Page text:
History aside, Machu Picchu is simply incredible. I couldn’t help but think what the world would be like if the Inca civilization survived. Seems like Incas knew how to live in harmony with people, culture, and nature. Incas tried to avoid wars. They would have rather solved problems with harmony. During the beginning of their Empire, they observed and learned from the pre-existing cultures instead of destroying them. Incas also worshiped nature. Machu Picchu for example would look quite different if it was built in the modern world. Construction would destroy nearby peaks, smash all the big stones, bring new materials that might not belong in nature, and flora wouldn’t survive the harsh condition. But here, if you squint, you can almost see that Machu Picchu is a shape of the peak that was here. Instead of creating something new, Incas recreated the mountain using the material that was already there. They certainly know how to respect the great pachamama (Mother Earth).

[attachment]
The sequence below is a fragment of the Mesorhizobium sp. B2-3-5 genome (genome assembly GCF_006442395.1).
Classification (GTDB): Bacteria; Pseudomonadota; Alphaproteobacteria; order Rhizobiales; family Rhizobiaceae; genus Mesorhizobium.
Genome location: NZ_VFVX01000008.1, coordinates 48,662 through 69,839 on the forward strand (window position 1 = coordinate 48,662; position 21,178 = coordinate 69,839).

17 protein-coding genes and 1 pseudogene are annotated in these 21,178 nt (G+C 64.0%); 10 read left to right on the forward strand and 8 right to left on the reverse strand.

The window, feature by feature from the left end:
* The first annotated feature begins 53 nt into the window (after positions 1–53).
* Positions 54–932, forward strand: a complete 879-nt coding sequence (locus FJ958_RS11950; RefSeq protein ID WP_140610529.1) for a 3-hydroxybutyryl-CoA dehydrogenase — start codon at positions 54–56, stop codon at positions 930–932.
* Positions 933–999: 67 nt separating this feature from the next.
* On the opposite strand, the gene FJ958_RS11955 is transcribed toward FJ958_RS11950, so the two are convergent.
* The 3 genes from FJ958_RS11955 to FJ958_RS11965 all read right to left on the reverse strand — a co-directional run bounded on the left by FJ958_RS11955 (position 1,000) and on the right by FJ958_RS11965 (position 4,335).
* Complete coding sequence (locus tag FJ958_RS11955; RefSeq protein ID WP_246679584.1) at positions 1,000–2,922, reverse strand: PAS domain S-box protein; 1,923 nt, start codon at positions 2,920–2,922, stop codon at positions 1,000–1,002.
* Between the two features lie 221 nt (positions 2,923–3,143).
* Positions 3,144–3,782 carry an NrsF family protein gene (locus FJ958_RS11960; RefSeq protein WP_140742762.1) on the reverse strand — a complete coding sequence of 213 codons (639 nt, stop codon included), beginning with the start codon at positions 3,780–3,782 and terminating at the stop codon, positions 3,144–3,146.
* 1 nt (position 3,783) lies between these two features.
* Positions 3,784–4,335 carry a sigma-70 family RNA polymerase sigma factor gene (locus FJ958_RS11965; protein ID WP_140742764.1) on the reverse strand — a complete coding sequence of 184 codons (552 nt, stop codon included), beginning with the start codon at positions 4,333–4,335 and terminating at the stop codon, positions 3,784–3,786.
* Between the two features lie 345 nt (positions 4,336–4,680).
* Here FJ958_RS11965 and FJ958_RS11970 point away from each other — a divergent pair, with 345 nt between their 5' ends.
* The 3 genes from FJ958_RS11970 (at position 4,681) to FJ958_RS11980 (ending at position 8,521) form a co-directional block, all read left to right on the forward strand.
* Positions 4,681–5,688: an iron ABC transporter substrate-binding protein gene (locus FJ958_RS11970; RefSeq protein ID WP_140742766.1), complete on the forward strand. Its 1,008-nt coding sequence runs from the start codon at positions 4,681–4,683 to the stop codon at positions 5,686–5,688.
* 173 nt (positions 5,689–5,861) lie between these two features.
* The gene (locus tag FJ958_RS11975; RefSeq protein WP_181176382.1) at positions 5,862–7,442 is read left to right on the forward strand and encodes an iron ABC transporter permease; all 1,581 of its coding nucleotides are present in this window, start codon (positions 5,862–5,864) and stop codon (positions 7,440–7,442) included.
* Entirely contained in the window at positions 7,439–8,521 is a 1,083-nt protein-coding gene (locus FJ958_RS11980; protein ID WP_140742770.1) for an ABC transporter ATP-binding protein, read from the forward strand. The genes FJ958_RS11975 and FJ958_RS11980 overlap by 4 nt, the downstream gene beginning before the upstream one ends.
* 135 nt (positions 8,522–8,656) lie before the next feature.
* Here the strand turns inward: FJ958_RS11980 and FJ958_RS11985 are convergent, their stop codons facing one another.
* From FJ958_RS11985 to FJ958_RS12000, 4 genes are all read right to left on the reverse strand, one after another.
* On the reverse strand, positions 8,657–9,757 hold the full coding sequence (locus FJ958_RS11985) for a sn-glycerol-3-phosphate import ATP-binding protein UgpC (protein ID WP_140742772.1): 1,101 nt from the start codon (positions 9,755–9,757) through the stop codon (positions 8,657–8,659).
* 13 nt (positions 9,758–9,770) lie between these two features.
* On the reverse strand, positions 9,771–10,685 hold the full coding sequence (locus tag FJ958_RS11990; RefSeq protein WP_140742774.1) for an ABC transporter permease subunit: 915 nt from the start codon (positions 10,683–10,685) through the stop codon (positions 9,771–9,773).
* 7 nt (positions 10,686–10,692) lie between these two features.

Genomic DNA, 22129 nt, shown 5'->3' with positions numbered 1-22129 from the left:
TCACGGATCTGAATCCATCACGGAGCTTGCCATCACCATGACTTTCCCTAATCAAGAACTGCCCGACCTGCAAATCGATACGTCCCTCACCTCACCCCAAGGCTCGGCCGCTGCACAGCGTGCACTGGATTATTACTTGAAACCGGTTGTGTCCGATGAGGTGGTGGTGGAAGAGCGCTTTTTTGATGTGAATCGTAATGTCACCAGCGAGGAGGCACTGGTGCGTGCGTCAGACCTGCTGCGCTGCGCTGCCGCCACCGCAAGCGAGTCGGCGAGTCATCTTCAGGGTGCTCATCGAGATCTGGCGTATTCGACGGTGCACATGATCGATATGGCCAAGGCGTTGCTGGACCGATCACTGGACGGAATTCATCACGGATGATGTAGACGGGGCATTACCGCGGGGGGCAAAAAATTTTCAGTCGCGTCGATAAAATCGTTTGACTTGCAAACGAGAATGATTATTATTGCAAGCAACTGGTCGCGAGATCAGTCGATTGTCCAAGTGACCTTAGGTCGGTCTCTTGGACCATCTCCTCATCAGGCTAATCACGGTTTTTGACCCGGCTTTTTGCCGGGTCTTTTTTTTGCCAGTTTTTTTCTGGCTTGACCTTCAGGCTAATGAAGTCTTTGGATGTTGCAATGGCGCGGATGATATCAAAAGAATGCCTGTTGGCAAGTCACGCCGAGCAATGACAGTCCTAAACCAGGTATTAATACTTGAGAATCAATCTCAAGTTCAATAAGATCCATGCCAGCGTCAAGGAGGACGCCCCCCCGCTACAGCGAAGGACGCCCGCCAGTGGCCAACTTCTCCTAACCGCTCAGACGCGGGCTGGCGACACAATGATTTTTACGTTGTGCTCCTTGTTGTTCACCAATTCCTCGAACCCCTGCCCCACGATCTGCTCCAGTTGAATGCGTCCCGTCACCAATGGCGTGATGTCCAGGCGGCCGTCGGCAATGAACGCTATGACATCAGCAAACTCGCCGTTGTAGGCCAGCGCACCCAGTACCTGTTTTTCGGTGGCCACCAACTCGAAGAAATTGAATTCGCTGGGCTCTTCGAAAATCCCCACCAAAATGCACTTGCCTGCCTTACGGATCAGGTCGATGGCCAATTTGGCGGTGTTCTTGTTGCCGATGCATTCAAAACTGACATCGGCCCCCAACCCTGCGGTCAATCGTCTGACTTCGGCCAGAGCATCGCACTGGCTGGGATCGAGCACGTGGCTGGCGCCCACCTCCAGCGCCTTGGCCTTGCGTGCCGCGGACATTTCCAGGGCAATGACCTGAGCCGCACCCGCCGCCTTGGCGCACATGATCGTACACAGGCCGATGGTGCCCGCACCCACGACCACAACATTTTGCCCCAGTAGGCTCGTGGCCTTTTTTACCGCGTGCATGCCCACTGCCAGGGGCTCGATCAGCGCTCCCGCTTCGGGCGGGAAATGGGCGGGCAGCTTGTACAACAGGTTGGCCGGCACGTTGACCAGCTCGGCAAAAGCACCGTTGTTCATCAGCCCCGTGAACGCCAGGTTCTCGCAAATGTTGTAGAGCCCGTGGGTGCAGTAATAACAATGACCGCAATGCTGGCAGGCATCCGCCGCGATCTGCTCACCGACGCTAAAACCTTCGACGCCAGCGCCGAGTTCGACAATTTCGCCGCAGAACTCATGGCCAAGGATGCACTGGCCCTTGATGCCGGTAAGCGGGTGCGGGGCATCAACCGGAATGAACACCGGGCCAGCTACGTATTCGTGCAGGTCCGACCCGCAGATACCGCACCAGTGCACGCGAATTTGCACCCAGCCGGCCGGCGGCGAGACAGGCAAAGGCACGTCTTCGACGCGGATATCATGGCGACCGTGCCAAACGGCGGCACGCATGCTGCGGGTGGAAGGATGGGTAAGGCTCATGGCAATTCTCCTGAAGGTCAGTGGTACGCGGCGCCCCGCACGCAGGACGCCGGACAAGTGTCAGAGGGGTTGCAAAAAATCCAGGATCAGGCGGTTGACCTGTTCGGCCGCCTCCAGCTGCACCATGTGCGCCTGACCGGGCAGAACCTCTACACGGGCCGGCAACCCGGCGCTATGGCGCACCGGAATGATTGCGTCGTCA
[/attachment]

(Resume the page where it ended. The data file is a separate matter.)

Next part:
I was lucky enough to visit this amazing place twice this summer. And each time, my heart was filled with cotton candy-like joy, and admiration to the Incas. It’s really a shame we don’t know more about this place.

 

When you go: savor the perfect outlook of Machu Picchu as much as you can. It is simply wonderful. But also don’t forget to spend enough time inside of the ruins. Each of the sectors were built with purposes and have stories, and there are important facts to be found. The Sun Gate is recommended for those of who are not hiking up to Wayna Picchu (Huayna Picchu) or Machu Picchu (Machu Picchu is the “old peak” next to the ruins). It’s about the same elevation as Wayna Picchu, which means you can see a bird’s-eye view of the site. The trail is also more gradual than Wayna Picchu, and takes about an hour to walk, one way.